• Enhanced Susceptibility of ADAP-Deficient Mice to Infection Is Associated With an Altered Phagocyte Phenotype and Function.

      Böning, Martha A L; Parzmair, Gerald P; Jeron, Andreas; Düsedau, Henning P; Kershaw, Olivia; Xu, Baolin; Relja, Borna; Schlüter, Dirk; Dunay, Ildiko Rita; Reinhold, Annegret; et al. (Frontiers, 2021-09-30)
      The adhesion and degranulation-promoting adaptor protein (ADAP) serves as a multifunctional scaffold and is involved in the formation of immune signaling complexes. To date, only limited data exist regarding the role of ADAP in pathogen-specific immunity during in vivo infection, and its contribution in phagocyte-mediated antibacterial immunity remains elusive. Here, we show that mice lacking ADAP (ADAPko) are highly susceptible to the infection with the intracellular pathogen Listeria monocytogenes (Lm) by showing enhanced immunopathology in infected tissues together with increased morbidity, mortality, and excessive infiltration of neutrophils and monocytes. Despite high phagocyte numbers in the spleen and liver, ADAPko mice only inefficiently controlled pathogen growth, hinting at a functional impairment of infection-primed phagocytes in the ADAP-deficient host. Flow cytometric analysis of hallmark pro-inflammatory mediators and unbiased whole genome transcriptional profiling of neutrophils and inflammatory monocytes uncovered broad molecular alterations in the inflammatory program in both phagocyte subsets following their activation in the ADAP-deficient host. Strikingly, ex vivo phagocytosis assay revealed impaired phagocytic capacity of neutrophils derived from Lm-infected ADAPko mice. Together, our data suggest that an alternative priming of phagocytes in ADAP-deficient mice during Lm infection induces marked alterations in the inflammatory profile of neutrophils and inflammatory monocytes that contribute to enhanced immunopathology while limiting their capacity to eliminate the pathogen and to prevent the fatal outcome of the infection.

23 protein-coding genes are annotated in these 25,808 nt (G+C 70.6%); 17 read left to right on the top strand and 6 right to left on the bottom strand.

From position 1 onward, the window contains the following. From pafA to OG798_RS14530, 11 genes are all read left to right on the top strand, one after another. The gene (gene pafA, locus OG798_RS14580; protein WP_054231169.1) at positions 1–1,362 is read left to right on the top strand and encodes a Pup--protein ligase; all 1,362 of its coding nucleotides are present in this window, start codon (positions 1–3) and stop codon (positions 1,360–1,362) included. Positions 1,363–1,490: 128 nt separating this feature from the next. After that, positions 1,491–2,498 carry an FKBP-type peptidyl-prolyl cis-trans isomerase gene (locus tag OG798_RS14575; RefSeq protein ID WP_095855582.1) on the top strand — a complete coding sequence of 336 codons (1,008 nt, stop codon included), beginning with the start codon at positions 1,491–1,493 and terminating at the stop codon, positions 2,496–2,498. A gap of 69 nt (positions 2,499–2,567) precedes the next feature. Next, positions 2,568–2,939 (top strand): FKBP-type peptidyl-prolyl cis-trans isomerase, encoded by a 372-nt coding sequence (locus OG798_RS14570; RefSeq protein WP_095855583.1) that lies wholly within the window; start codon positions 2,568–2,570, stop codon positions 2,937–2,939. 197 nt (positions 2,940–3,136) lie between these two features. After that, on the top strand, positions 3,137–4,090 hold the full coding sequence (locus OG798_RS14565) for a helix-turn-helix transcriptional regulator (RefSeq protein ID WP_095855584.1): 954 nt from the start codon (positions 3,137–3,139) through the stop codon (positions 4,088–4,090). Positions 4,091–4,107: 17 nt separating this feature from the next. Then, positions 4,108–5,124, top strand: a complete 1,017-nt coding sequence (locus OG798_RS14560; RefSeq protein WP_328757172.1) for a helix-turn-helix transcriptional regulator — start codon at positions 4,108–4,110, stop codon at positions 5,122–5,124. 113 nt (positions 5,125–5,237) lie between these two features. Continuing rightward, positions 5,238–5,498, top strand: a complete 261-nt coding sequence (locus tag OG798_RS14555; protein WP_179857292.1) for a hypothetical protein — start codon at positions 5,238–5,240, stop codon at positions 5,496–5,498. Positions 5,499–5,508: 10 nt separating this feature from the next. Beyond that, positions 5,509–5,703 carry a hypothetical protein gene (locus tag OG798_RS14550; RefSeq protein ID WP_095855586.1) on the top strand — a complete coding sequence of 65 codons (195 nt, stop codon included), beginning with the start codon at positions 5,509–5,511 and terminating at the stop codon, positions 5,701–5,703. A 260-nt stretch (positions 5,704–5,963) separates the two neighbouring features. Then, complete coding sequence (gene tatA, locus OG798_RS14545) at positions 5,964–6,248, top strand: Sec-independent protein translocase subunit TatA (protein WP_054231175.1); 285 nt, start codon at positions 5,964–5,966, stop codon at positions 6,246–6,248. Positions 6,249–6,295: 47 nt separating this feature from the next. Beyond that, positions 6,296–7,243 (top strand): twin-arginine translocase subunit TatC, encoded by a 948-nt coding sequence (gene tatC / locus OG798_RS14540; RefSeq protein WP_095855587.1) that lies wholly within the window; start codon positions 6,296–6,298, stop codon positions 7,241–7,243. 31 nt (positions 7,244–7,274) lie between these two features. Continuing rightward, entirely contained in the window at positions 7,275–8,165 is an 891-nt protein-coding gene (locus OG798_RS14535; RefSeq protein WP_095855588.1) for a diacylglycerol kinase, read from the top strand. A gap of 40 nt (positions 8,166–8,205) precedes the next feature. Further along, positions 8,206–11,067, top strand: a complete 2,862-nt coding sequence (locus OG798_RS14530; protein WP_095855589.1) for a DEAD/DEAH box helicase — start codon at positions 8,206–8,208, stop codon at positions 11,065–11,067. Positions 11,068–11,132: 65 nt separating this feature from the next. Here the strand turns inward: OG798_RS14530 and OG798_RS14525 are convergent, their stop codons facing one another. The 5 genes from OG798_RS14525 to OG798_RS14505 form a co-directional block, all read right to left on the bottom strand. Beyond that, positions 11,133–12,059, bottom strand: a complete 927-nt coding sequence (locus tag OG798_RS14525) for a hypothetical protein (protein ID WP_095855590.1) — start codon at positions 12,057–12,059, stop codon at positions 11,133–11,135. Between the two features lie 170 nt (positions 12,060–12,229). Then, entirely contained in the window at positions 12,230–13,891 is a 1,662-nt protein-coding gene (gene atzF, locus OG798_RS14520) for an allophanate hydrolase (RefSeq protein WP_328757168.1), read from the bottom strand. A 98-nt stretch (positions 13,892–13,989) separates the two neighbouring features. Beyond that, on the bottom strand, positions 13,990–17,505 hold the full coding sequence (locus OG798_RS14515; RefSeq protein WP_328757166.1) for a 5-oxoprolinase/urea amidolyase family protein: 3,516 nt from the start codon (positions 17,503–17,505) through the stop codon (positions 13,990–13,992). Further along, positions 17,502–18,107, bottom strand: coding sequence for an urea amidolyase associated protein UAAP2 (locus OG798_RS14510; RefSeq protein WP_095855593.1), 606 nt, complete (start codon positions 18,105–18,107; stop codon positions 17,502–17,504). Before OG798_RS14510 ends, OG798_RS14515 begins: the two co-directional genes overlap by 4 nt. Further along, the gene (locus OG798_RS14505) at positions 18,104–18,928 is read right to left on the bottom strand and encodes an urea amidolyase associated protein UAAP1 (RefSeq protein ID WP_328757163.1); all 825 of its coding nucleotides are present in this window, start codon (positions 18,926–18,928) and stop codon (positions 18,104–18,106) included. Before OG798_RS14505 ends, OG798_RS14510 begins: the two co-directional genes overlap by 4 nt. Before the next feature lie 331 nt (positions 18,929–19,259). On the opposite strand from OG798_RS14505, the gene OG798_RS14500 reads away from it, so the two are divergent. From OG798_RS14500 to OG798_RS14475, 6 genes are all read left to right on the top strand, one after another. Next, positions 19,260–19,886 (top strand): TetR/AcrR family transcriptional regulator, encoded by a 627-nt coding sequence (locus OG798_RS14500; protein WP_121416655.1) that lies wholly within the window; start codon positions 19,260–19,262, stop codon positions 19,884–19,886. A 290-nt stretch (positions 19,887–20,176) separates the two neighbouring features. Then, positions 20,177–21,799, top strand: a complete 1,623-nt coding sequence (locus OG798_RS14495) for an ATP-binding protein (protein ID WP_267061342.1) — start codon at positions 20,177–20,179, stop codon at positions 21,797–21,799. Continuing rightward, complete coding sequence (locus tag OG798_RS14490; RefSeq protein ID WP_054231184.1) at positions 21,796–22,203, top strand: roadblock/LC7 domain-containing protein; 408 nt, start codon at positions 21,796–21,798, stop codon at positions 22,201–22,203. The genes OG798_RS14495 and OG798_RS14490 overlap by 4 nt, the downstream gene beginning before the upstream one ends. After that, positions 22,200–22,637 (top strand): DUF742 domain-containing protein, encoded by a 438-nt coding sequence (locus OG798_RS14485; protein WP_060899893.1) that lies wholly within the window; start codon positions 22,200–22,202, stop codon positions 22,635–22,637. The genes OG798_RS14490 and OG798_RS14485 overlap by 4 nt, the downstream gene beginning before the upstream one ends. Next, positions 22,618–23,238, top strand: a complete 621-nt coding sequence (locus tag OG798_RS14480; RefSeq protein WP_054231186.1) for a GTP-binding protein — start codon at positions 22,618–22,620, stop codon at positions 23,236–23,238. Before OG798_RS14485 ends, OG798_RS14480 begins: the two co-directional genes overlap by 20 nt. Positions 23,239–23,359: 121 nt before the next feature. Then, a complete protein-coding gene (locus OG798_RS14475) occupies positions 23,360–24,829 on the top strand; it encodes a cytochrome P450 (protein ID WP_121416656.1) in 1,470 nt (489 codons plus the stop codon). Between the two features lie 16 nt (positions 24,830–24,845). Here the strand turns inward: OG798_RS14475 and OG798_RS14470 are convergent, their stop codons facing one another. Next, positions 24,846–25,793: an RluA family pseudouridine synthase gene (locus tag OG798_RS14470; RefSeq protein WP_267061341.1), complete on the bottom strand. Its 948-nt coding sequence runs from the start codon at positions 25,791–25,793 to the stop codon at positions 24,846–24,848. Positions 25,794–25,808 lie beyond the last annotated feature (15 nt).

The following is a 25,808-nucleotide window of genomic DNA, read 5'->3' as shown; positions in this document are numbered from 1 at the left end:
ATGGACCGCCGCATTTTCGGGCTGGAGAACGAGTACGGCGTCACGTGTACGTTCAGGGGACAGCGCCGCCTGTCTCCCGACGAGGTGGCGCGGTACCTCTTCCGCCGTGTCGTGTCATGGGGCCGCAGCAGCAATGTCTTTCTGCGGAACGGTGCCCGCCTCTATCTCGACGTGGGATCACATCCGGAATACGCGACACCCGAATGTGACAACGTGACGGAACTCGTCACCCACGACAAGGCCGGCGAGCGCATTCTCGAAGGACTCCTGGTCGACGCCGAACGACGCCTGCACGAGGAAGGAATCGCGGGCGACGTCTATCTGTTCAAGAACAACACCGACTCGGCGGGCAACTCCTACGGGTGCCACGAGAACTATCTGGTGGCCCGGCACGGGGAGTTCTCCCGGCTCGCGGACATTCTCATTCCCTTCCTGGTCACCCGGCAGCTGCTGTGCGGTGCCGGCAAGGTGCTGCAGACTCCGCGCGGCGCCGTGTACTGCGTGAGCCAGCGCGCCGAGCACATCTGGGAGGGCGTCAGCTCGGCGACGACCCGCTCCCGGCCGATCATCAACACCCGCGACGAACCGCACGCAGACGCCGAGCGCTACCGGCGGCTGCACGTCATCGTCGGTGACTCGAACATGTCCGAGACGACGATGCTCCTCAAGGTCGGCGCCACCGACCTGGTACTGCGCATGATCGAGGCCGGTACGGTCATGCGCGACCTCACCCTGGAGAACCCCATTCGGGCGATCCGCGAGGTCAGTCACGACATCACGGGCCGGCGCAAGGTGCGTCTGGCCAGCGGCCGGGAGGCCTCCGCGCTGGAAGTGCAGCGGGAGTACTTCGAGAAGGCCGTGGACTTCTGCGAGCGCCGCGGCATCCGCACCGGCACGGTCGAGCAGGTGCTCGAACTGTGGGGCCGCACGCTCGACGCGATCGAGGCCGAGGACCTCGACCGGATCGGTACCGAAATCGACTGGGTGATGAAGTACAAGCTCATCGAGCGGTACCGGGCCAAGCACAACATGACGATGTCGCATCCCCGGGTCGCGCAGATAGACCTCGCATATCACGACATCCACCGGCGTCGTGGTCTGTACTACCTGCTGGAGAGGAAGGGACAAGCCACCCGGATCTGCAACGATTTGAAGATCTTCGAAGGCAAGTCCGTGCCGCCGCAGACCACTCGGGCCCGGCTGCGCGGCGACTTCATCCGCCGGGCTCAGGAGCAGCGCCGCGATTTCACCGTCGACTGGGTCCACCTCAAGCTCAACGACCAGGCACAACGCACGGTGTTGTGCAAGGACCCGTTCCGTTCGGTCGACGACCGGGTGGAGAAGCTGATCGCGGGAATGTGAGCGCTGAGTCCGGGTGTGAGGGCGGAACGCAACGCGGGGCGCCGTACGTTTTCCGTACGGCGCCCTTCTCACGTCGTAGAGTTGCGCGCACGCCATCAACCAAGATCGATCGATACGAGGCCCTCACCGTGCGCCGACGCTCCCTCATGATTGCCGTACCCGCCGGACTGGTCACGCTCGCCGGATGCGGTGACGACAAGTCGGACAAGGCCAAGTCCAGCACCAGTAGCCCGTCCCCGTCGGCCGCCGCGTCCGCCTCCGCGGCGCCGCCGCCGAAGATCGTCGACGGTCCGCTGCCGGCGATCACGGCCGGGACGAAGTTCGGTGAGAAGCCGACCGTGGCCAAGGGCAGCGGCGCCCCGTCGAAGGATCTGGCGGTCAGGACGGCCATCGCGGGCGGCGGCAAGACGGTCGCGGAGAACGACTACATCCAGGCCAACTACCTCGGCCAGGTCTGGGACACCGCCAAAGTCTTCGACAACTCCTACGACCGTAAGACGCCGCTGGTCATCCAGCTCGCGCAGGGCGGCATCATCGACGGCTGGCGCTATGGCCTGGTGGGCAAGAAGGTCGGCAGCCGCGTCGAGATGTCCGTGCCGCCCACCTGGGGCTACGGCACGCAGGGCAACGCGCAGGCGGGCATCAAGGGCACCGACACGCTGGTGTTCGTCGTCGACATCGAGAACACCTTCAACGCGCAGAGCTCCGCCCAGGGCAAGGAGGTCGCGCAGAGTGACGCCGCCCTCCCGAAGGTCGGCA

• Transcriptomic Biomarkers for Tuberculosis: Validation of as a Single mRNA Biomarker to Diagnose TB, Predict Disease Progression, and Monitor Treatment Response.

      de Araujo, Leonardo S; Ribeiro-Alves, Marcelo; Wipperman, Matthew F; Vorkas, Charles Kyriakos; Pessler, Frank; Saad, Maria Helena Féres; TWINCORE, Zentrum für experimentelle und klinische Infektionsforschung GmbH,Feodor-Lynen Str. 7, 30625 Hannover, Germany. (MDPI, 2021-10-09)